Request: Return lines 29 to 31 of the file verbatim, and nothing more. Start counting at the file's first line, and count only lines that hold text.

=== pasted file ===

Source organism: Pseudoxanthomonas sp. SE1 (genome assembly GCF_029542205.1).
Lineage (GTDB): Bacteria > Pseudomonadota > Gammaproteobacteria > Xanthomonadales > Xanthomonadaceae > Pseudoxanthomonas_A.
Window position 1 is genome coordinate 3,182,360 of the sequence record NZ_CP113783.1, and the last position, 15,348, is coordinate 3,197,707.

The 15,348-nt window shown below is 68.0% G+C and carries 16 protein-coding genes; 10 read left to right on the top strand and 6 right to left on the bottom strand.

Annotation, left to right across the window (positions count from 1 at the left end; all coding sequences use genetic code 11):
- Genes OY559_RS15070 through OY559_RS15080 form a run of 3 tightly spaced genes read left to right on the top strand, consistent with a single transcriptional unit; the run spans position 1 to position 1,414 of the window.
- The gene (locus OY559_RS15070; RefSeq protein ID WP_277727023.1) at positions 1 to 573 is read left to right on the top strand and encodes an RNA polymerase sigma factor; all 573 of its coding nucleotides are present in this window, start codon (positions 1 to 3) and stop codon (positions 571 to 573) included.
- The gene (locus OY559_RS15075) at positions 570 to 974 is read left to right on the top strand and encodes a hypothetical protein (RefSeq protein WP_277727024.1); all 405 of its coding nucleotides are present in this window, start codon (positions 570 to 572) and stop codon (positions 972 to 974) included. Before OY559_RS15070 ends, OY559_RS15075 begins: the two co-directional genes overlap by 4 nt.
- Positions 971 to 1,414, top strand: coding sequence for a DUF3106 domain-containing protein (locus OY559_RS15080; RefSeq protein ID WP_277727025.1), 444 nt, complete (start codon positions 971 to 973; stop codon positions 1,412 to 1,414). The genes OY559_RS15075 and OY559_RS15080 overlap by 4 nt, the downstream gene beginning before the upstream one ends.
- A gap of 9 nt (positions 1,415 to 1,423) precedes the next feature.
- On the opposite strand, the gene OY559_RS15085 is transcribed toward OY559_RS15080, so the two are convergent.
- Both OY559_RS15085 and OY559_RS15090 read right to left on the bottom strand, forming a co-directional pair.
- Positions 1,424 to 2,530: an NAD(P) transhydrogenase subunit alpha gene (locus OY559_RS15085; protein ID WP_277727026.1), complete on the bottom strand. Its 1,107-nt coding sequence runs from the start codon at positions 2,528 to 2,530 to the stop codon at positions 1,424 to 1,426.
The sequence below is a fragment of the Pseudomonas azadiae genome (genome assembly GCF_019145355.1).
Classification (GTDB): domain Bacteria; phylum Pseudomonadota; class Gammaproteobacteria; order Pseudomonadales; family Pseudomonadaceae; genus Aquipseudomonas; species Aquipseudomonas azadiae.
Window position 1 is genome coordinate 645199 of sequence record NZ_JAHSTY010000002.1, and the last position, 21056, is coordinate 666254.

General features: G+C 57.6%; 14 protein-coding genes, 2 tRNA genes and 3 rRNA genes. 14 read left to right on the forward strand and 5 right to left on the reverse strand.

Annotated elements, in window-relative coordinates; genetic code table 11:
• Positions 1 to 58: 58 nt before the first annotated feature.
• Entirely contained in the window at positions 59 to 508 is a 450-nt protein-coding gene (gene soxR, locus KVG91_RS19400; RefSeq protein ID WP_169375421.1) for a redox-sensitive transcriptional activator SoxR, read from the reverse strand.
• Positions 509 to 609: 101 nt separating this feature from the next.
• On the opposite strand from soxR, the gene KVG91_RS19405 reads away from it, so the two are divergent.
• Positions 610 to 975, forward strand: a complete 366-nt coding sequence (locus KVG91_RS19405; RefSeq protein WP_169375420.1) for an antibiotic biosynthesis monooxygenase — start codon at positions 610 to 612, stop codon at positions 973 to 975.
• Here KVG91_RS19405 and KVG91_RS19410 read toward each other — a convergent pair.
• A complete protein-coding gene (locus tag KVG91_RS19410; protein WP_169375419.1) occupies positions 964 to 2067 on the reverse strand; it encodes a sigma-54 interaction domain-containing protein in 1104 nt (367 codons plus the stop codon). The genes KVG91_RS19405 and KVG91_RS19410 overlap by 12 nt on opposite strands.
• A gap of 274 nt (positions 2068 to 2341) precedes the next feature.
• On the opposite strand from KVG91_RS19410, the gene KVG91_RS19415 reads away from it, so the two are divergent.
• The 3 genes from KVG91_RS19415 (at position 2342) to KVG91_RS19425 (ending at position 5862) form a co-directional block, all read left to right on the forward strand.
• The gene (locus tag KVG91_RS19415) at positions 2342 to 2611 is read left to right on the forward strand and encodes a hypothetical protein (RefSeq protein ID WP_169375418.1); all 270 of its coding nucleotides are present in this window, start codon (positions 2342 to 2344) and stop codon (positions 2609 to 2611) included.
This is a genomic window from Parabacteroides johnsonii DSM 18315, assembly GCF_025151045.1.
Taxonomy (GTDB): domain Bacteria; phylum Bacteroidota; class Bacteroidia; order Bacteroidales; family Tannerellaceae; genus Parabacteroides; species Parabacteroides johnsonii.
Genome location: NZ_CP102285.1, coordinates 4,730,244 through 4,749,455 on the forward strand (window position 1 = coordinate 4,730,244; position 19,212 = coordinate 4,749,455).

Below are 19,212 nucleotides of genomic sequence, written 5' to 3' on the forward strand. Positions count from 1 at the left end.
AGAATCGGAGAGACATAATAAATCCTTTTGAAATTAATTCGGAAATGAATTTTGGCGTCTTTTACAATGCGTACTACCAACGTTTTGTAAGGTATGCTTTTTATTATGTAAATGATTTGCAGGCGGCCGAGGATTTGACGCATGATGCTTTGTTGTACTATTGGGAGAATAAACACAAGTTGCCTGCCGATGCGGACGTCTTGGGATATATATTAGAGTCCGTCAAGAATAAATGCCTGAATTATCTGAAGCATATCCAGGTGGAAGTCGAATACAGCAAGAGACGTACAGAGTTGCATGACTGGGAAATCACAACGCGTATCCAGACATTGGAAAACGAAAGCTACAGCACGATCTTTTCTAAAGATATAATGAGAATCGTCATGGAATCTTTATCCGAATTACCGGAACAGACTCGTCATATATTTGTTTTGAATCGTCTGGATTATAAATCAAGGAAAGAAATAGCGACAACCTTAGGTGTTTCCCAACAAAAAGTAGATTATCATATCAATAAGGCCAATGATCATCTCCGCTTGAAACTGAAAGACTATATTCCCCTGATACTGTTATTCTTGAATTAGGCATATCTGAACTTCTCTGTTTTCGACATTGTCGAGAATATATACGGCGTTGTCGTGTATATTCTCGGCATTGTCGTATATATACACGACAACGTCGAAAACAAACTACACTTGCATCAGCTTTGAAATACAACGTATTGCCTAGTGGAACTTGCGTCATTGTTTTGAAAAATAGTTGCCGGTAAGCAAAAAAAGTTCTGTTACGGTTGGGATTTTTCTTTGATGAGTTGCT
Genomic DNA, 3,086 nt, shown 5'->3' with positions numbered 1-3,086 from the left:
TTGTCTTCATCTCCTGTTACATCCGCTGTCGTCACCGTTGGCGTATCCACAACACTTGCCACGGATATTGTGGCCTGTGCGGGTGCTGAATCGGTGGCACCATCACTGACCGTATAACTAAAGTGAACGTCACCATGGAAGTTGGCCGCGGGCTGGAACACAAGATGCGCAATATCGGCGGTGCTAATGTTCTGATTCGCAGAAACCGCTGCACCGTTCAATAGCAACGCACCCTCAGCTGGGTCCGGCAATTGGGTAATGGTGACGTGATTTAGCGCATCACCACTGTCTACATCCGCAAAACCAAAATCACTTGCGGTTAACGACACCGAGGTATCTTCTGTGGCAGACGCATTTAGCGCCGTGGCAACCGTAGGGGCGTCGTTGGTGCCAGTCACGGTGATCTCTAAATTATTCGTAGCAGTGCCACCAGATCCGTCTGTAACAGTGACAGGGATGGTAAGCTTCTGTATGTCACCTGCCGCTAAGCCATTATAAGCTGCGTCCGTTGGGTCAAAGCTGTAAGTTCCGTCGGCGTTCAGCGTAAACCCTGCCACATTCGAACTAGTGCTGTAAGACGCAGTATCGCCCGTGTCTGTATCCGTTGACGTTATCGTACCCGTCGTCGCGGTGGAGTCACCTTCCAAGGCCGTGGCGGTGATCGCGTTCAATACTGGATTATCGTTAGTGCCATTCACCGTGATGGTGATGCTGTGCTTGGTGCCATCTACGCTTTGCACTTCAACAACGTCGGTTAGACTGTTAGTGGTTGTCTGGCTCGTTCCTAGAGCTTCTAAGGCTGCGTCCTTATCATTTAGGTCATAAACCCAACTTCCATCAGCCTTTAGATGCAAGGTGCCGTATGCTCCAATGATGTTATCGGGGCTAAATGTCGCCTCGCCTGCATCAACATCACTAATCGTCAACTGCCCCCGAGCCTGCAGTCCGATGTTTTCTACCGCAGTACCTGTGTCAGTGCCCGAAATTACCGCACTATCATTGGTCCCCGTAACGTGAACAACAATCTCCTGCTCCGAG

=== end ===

• The gene (locus tag KVG91_RS19415) at positions 2342 to 2611 is read left to right on the forward strand and encodes a hypothetical protein (RefSeq protein ID WP_169375418.1); all 270 of its coding nucleotides are present in this window, start codon (positions 2342 to 2344) and stop codon (positions 2609 to 2611) included.
This is a genomic window from Parabacteroides johnsonii DSM 18315, assembly GCF_025151045.1.
Taxonomy (GTDB): domain Bacteria; phylum Bacteroidota; class Bacteroidia; order Bacteroidales; family Tannerellaceae; genus Parabacteroides; species Parabacteroides johnsonii.